As Dan Walters notes, even a more modest 180,000 unit per year goal has proven difficult to manage.
He writes, “at best we’re seeing about 120,000 housing starts and when the housing lost to fire, old age and other reasons is subtracted, the net gain is no more than half of the 180,000 figure.”
Walters argues, “The major constraints are financial — ever-rising costs of construction and the insufficient private sector investment due, in part, to those costs.”
We are having trouble building market rate housing, but the state’s most pressing need is housing for low and moderate-income families.
Walters argues that those type of projects “not only draw the most local opposition but are becoming prohibitively expensive to build.”
Last month the SF Chronicle reported that it now costs “almost $1.2 million to build a single affordable home in San Francisco.”
The Chronicle noted, “Though exorbitant building costs have long been a Bay Area norm, housing researchers say the trend has been compounded by increasingly acute worker shortages, pandemic-era inflation and familiar political issues like long and unpredictable approval processes.”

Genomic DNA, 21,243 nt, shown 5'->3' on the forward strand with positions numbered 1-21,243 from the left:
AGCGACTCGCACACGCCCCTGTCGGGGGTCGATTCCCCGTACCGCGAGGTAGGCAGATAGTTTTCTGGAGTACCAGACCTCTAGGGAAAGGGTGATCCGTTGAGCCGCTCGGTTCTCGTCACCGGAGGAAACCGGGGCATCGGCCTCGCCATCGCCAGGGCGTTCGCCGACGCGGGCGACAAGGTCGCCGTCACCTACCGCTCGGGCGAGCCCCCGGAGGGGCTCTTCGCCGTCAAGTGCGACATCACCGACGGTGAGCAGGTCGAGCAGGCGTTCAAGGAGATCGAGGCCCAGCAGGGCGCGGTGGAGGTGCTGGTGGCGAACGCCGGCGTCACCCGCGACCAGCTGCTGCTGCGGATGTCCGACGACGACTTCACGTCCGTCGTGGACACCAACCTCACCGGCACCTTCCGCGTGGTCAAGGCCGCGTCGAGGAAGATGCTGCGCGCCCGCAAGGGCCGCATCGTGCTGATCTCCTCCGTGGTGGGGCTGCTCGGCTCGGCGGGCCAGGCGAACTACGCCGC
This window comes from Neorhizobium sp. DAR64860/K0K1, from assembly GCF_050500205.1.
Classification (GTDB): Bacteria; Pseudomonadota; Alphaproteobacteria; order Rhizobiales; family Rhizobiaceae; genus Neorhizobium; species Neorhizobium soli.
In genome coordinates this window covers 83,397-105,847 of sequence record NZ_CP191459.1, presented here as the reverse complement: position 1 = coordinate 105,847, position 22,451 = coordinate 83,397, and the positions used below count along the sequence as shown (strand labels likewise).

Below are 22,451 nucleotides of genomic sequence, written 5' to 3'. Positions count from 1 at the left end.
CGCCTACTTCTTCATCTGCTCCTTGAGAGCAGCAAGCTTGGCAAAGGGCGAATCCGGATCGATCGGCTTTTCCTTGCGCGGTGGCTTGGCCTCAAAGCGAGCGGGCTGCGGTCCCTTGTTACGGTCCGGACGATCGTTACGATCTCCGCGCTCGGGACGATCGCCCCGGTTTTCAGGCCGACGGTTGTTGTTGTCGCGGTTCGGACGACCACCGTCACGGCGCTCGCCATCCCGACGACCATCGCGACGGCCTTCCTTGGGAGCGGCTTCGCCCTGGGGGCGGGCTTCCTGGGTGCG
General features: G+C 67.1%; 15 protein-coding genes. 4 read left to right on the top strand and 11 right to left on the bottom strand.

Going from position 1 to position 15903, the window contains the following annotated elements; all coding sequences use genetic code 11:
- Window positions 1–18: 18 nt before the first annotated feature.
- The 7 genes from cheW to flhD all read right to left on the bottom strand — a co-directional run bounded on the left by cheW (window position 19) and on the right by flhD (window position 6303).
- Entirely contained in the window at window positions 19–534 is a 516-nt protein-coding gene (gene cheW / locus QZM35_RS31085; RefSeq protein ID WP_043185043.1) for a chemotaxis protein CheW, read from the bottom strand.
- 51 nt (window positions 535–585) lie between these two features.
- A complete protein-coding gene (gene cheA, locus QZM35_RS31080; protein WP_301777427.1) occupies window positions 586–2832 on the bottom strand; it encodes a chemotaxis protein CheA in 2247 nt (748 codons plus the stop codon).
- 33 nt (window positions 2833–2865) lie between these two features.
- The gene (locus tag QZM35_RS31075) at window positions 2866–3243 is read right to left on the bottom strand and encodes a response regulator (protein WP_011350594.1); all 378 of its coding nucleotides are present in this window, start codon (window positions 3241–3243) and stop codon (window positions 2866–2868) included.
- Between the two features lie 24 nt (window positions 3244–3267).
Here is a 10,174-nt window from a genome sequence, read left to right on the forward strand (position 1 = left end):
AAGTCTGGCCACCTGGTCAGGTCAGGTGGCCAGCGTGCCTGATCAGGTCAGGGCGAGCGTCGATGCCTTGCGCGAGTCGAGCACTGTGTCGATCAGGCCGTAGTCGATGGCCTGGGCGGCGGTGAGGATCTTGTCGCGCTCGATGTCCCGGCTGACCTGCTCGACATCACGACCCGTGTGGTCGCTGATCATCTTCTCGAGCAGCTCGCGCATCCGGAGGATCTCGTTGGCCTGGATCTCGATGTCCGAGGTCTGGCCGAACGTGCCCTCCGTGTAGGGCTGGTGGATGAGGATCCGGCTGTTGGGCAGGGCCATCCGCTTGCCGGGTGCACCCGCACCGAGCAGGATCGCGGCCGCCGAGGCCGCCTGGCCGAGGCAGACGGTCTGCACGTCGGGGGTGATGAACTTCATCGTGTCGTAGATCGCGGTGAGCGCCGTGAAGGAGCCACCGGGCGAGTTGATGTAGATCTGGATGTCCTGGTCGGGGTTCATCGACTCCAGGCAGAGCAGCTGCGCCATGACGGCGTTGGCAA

Experts warn, “a series of events… will help determine whether seven-figure costs become the new normal, or a relic of the height of the housing crisis.”
“Building affordable housing in San Francisco is usually very expensive,” said Muhammad Alameldin, a policy associate at UC Berkeley’s Terner Center for Housing Innovation. “They haven’t built housing for decades. They’ve pushed out all the workers. Now if they want to build housing, it’s going to come at a premium.”
It’s easy to point the finger at San Francisco, but it’s not as though the rest of the state is that much better.
In June, the LA Times reported “More than half a dozen affordable housing projects in California are costing more than $1 million per apartment to build, a record-breaking sum that makes it harder to house the growing numbers of low-income Californians who need help paying rent, a Times review of state data found.”